If this were the NFL, Utley would be shot up before a game and sent out to play. How would you like to have a share of Google stock for every NFL running back who has gone out there and played with patellar tendinitis?
General manager Ruben Amaro confirmed that released Mets second baseman Luis Castillo would be reporting on a minor league contract. Meaning, of course, that he will be the Opening Day second baseman if Utley is put on the disabled list. That appears to be as inevitable as $4-a-gallon gas.
I was interviewing Monty for part of our season-opener package next week when Francisco got a rapid series of beeps from his bat that we were locked in as targets. And he launched.
In Hollywood, I would have been 75 pounds lighter, Alan Ladd-handsome and would have leaped in front of David and taken the horsehide bullet.
In real time, I hollered, "Dave, heads up . . . " I was bailing like a 101st Airborne veteran as the ball hooked into us. Monty turned right to duck and cover, turned right into it. When the WOMD nailed him on the right hip area, it made the same sound a ball makes when a major league batter makes solid contact - a sharp crack that suggested baseball on bone.
"I'm OK," he said. "It hit on my pocket. I've got a comb and my car key in there." David pulled out the comb. A tooth was missing. I told him the Daily News headline would be, "Monty Cries Foul, Texts Tooth Fairy."
Placido Polanco, who is day-to-day with his latest elbow problem, was shagging in left. Montgomery asked his third baseman who hit the ball that lit him up.
"Right there," Polly grinned, pointing to Francisco, who had just jogged to left after his group finished BP.
"You gonna release me?" the rightfielder said.
"You're too valuable to release," Dave yelled. "I'd release myself first."
Around the fourth inning of Roy Halladay's 7 2/3-inning gem against the Red Sox, Montgomery walked through Whale Beach. I asked if he had a bruise.
"I haven't checked, but look at this . . . "
He pulled what was left of the remote key and its lucite fob from his pocket. It looked like it had been run over by a 12-wheel semi.
Which is kind of what Charlie Manuel's ballclub is starting to resemble.
With Utley all but definitely headed for a disabled-list assignment as the big medical brains try to figure out how to lick a condition that requires full rest without actually resting the tightly wired second baseman, figures whether the latest Polanco setback is a scare or a problem, whether closer Brad Lidge will regain any of his lost velocity, the back end of the roster is in flux.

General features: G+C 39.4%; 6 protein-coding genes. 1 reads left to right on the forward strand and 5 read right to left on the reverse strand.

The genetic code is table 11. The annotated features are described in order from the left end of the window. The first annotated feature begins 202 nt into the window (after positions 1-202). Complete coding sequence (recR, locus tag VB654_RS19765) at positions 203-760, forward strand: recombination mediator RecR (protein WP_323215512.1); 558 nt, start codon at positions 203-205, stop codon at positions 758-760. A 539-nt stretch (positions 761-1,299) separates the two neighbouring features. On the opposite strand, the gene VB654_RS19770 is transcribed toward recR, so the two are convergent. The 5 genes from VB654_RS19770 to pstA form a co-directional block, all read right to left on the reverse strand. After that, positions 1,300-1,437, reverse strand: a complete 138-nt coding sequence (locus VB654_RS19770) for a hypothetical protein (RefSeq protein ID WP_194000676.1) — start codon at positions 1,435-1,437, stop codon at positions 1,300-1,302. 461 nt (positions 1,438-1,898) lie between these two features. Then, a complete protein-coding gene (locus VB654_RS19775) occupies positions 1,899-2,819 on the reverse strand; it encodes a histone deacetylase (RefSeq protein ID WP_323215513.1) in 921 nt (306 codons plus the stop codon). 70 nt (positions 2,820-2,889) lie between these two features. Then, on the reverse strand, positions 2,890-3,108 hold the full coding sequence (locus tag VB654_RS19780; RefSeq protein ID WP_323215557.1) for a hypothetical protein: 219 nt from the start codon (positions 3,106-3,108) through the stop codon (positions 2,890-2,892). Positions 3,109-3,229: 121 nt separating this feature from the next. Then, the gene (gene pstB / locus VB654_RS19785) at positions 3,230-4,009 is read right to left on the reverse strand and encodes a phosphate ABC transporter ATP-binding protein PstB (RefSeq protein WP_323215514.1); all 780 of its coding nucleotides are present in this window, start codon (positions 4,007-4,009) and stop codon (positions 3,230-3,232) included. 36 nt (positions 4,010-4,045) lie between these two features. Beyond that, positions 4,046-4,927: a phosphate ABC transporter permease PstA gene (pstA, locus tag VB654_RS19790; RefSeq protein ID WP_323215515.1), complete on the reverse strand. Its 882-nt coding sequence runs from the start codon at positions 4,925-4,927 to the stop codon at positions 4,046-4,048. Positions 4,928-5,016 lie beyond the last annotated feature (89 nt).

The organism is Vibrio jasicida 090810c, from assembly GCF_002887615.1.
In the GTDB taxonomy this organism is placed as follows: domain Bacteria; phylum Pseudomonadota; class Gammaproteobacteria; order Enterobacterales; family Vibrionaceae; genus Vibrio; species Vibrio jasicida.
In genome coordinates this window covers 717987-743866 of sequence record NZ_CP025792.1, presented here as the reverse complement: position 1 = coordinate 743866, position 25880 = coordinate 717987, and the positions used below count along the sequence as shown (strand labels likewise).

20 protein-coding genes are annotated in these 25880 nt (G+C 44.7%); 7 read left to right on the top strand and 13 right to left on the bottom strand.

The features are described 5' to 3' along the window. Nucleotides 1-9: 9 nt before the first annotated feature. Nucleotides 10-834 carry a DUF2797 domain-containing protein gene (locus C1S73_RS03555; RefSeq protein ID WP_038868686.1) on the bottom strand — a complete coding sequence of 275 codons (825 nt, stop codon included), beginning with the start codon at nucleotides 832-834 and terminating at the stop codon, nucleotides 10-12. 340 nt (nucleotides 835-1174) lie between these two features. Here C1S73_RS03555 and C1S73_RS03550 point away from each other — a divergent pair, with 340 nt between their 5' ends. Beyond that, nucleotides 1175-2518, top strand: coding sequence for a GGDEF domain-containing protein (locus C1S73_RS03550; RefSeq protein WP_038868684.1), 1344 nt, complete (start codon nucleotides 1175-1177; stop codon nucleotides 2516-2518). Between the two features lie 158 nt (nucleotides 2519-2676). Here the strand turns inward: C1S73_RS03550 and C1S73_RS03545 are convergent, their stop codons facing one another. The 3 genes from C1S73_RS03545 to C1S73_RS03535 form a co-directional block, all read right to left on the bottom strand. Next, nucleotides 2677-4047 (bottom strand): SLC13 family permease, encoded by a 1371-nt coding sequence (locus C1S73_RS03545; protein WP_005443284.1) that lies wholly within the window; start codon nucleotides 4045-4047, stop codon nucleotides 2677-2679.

Josh Barfield . . . Delwyn Young . . . Michael Martinez . . .
Manuel can play each of them almost anywhere. Charlie is juggling as fast as he can and saying, "At the same time," a whole lot.
Usually, when three jacks of all utilities are competing for jobs in such an uncertain environment, at least one of them has the decency to eliminate himself by playing poorly.
But Martinez, an elfin Rule 5er who reminds some old-timers of a vest-pocket Steve Jeltz, plays six positions and regaled fans in Sarasota the other day with two dazzling plays at short. He is a singles hitter on his scouting reports, but has two exhibition homers, is batting .275, can fly on the bases and appears at home playing third, short, second and all three outfield positions.
Barfield started at third in the 4-1 victory over the Red Sox, but moved to center after Shane Victorino suffered a bruised eye, facial cuts and a sore jaw in a frightening collision with Raul Ibanez. Barfield is hitting over .300. Corner outfielder Young also plays second, joining a line of potential Utley caddies that now includes Castillo, Martinez and Wilson Valdez. Young, who has some interesting power, is batting .286.
"Looks like they can all play," Manuel said, adding with some chagrin, "and they all can play a lot of positions."
Meanwhile, with all this fin de March chess going on, I'm trying to talk Montgomery into putting his toothless comb and trashed remote key up for silent auction at the Phillies' next ALS funder.
A casualty of friendly fire . . .
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